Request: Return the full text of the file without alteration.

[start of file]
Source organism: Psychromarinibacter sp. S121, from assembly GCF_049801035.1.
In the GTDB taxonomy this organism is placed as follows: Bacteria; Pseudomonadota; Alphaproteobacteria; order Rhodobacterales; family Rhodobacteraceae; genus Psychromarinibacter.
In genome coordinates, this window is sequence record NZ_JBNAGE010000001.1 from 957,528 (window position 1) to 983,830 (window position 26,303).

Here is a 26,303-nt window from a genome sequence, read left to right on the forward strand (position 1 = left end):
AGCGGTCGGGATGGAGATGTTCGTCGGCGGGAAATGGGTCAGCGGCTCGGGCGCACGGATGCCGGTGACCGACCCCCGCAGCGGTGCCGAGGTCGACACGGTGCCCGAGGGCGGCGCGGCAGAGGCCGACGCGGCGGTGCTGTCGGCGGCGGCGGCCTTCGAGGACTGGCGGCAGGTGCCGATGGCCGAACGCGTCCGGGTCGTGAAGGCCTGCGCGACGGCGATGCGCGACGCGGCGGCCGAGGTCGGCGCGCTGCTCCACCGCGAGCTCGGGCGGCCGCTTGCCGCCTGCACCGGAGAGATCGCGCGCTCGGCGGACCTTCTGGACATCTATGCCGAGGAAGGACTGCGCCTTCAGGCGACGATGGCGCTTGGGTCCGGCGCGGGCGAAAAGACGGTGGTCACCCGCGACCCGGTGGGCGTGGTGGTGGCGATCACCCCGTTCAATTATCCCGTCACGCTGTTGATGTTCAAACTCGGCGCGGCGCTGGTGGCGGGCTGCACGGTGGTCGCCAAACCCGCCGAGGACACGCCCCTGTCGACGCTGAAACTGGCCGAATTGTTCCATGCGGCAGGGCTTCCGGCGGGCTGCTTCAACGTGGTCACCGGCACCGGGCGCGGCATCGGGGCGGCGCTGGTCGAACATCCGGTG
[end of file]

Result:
Source organism: Psychromarinibacter sp. S121, from assembly GCF_049801035.1.
In the GTDB taxonomy this organism is placed as follows: Bacteria; Pseudomonadota; Alphaproteobacteria; order Rhodobacterales; family Rhodobacteraceae; genus Psychromarinibacter.
In genome coordinates, this window is sequence record NZ_JBNAGE010000001.1 from 957,528 (window position 1) to 983,830 (window position 26,303).

Here is a 26,303-nt window from a genome sequence, read left to right on the forward strand (position 1 = left end):
AGCGGTCGGGATGGAGATGTTCGTCGGCGGGAAATGGGTCAGCGGCTCGGGCGCACGGATGCCGGTGACCGACCCCCGCAGCGGTGCCGAGGTCGACACGGTGCCCGAGGGCGGCGCGGCAGAGGCCGACGCGGCGGTGCTGTCGGCGGCGGCGGCCTTCGAGGACTGGCGGCAGGTGCCGATGGCCGAACGCGTCCGGGTCGTGAAGGCCTGCGCGACGGCGATGCGCGACGCGGCGGCCGAGGTCGGCGCGCTGCTCCACCGCGAGCTCGGGCGGCCGCTTGCCGCCTGCACCGGAGAGATCGCGCGCTCGGCGGACCTTCTGGACATCTATGCCGAGGAAGGACTGCGCCTTCAGGCGACGATGGCGCTTGGGTCCGGCGCGGGCGAAAAGACGGTGGTCACCCGCGACCCGGTGGGCGTGGTGGTGGCGATCACCCCGTTCAATTATCCCGTCACGCTGTTGATGTTCAAACTCGGCGCGGCGCTGGTGGCGGGCTGCACGGTGGTCGCCAAACCCGCCGAGGACACGCCCCTGTCGACGCTGAAACTGGCCGAATTGTTCCATGCGGCAGGGCTTCCGGCGGGCTGCTTCAACGTGGTCACCGGCACCGGGCGCGGCATCGGGGCGGCGCTGGTCGAACATCCGGTG